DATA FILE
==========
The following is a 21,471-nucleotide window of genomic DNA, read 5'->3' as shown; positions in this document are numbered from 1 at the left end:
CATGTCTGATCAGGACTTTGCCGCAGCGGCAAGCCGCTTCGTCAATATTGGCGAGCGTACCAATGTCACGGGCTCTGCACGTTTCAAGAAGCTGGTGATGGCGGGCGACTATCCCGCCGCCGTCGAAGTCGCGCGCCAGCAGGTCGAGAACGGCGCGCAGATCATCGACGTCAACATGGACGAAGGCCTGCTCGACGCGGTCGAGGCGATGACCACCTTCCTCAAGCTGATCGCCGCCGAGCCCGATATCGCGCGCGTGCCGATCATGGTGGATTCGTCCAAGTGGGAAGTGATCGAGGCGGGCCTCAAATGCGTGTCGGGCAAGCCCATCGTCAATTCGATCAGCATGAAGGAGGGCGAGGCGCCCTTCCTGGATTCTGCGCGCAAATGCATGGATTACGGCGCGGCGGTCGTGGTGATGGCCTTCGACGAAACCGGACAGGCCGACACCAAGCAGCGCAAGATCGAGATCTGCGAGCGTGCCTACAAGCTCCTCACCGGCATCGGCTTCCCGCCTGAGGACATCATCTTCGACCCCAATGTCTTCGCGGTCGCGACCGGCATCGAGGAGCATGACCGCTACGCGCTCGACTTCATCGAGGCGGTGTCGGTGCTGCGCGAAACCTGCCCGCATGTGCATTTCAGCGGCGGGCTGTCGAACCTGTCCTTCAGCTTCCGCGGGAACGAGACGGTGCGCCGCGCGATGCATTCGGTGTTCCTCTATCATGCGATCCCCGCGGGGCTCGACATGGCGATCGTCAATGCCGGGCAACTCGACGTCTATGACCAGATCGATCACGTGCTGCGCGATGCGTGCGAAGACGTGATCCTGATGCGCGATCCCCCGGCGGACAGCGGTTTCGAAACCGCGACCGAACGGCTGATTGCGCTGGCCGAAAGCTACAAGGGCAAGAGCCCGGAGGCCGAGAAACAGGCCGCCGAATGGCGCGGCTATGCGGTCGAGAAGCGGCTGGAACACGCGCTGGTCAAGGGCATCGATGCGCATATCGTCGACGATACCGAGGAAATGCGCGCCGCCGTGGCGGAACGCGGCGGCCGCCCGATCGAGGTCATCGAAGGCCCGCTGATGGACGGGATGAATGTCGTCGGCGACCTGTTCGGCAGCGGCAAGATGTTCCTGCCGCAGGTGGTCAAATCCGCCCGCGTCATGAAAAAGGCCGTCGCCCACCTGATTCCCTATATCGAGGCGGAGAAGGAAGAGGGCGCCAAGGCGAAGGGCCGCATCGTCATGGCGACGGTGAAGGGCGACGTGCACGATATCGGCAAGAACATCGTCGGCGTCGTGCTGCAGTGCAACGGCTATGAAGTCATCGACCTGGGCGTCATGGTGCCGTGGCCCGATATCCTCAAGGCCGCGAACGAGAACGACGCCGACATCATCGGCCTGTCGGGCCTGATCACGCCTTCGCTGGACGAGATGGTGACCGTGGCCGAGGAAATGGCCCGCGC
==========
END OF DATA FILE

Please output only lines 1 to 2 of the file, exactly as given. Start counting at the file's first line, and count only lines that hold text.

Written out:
The following is a 21,471-nucleotide window of genomic DNA, read 5'->3' as shown; positions in this document are numbered from 1 at the left end:
CATGTCTGATCAGGACTTTGCCGCAGCGGCAAGCCGCTTCGTCAATATTGGCGAGCGTACCAATGTCACGGGCTCTGCACGTTTCAAGAAGCTGGTGATGGCGGGCGACTATCCCGCCGCCGTCGAAGTCGCGCGCCAGCAGGTCGAGAACGGCGCGCAGATCATCGACGTCAACATGGACGAAGGCCTGCTCGACGCGGTCGAGGCGATGACCACCTTCCTCAAGCTGATCGCCGCCGAGCCCGATATCGCGCGCGTGCCGATCATGGTGGATTCGTCCAAGTGGGAAGTGATCGAGGCGGGCCTCAAATGCGTGTCGGGCAAGCCCATCGTCAATTCGATCAGCATGAAGGAGGGCGAGGCGCCCTTCCTGGATTCTGCGCGCAAATGCATGGATTACGGCGCGGCGGTCGTGGTGATGGCCTTCGACGAAACCGGACAGGCCGACACCAAGCAGCGCAAGATCGAGATCTGCGAGCGTGCCTACAAGCTCCTCACCGGCATCGGCTTCCCGCCTGAGGACATCATCTTCGACCCCAATGTCTTCGCGGTCGCGACCGGCATCGAGGAGCATGACCGCTACGCGCTCGACTTCATCGAGGCGGTGTCGGTGCTGCGCGAAACCTGCCCGCATGTGCATTTCAGCGGCGGGCTGTCGAACCTGTCCTTCAGCTTCCGCGGGAACGAGACGGTGCGCCGCGCGATGCATTCGGTGTTCCTCTATCATGCGATCCCCGCGGGGCTCGACATGGCGATCGTCAATGCCGGGCAACTCGACGTCTATGACCAGATCGATCACGTGCTGCGCGATGCGTGCGAAGACGTGATCCTGATGCGCGATCCCCCGGCGGACAGCGGTTTCGAAACCGCGACCGAACGGCTGATTGCGCTGGCCGAAAGCTACAAGGGCAAGAGCCCGGAGGCCGAGAAACAGGCCGCCGAATGGCGCGGCTATGCGGTCGAGAAGCGGCTGGAACACGCGCTGGTCAAGGGCATCGATGCGCATATCGTCGACGATACCGAGGAAATGCGCGCCGCCGTGGCGGAACGCGGCGGCCGCCCGATCGAGGTCATCGAAGGCCCGCTGATGGACGGGATGAATGTCGTCGGCGACCTGTTCGGCAGCGGCAAGATGTTCCTGCCGCAGGTGGTCAAATCCGCCCGCGTCATGAAAAAGGCCGTCGCCCACCTGATTCCCTATATCGAGGCGGAGAAGGAAGAGGGCGCCAAGGCGAAGGGCCGCATCGTCATGGCGACGGTGAAGGGCGACGTGCACGATATCGGCAAGAACATCGTCGGCGTCGTGCTGCAGTGCAACGGCTATGAAGTCATCGACCTGGGCGTCATGGTGCCGTGGCCCGATATCCTCAAGGCCGCGAACGAGAACGACGCCGACATCATCGGCCTGTCGGGCCTGATCACGCCTTCGCTGGACGAGATGGTGACCGTGGCCGAGGAAATGGCCCGCGC